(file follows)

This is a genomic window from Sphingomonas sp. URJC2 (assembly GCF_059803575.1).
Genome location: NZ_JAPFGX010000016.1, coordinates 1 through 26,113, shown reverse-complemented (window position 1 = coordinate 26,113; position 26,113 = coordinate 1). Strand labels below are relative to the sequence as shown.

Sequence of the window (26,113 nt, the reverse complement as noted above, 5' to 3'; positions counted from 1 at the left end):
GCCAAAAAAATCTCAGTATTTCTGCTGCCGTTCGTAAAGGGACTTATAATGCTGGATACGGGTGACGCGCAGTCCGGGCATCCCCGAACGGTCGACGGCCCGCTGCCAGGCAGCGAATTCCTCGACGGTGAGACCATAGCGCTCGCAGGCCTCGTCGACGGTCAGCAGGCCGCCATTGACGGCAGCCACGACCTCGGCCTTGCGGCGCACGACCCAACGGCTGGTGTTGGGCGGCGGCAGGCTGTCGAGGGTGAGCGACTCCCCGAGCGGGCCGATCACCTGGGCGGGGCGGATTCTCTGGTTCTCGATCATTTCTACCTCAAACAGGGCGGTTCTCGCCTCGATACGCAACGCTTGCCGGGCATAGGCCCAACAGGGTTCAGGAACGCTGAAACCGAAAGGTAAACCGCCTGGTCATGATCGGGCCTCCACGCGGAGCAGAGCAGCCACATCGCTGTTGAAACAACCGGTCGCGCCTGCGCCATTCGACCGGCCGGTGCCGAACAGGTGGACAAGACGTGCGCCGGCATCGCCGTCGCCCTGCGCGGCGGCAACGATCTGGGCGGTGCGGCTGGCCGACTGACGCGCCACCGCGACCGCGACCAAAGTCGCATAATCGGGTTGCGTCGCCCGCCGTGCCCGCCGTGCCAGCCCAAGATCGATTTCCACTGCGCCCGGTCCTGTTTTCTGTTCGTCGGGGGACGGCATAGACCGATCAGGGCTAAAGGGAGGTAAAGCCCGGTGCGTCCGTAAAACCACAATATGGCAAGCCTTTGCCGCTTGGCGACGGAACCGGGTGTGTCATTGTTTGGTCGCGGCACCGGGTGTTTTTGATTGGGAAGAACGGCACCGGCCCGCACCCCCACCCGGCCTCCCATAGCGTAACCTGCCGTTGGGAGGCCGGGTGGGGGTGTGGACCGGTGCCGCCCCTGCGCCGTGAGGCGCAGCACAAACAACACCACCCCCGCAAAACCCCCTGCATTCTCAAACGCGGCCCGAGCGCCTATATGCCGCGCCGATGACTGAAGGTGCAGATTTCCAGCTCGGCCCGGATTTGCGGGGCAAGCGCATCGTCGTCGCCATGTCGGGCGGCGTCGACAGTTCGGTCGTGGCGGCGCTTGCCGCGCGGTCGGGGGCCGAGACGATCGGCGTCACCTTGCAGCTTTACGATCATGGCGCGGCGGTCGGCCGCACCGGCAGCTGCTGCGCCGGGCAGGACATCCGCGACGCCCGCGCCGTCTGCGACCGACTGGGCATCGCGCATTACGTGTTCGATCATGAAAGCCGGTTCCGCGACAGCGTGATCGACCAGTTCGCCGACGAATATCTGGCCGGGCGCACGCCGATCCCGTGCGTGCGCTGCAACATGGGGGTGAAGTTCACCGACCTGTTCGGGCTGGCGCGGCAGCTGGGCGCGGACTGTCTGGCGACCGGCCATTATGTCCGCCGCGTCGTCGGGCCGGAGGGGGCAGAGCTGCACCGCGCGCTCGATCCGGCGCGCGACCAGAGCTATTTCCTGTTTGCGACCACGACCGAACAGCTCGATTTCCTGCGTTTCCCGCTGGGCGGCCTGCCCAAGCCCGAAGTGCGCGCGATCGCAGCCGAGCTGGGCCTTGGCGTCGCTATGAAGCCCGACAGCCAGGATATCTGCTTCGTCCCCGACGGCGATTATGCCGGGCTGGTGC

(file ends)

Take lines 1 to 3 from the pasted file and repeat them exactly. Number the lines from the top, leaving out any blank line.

This is a genomic window from Sphingomonas sp. URJC2 (assembly GCF_059803575.1).
Genome location: NZ_JAPFGX010000016.1, coordinates 1 through 26,113, shown reverse-complemented (window position 1 = coordinate 26,113; position 26,113 = coordinate 1). Strand labels below are relative to the sequence as shown.

Sequence of the window (26,113 nt, the reverse complement as noted above, 5' to 3'; positions counted from 1 at the left end):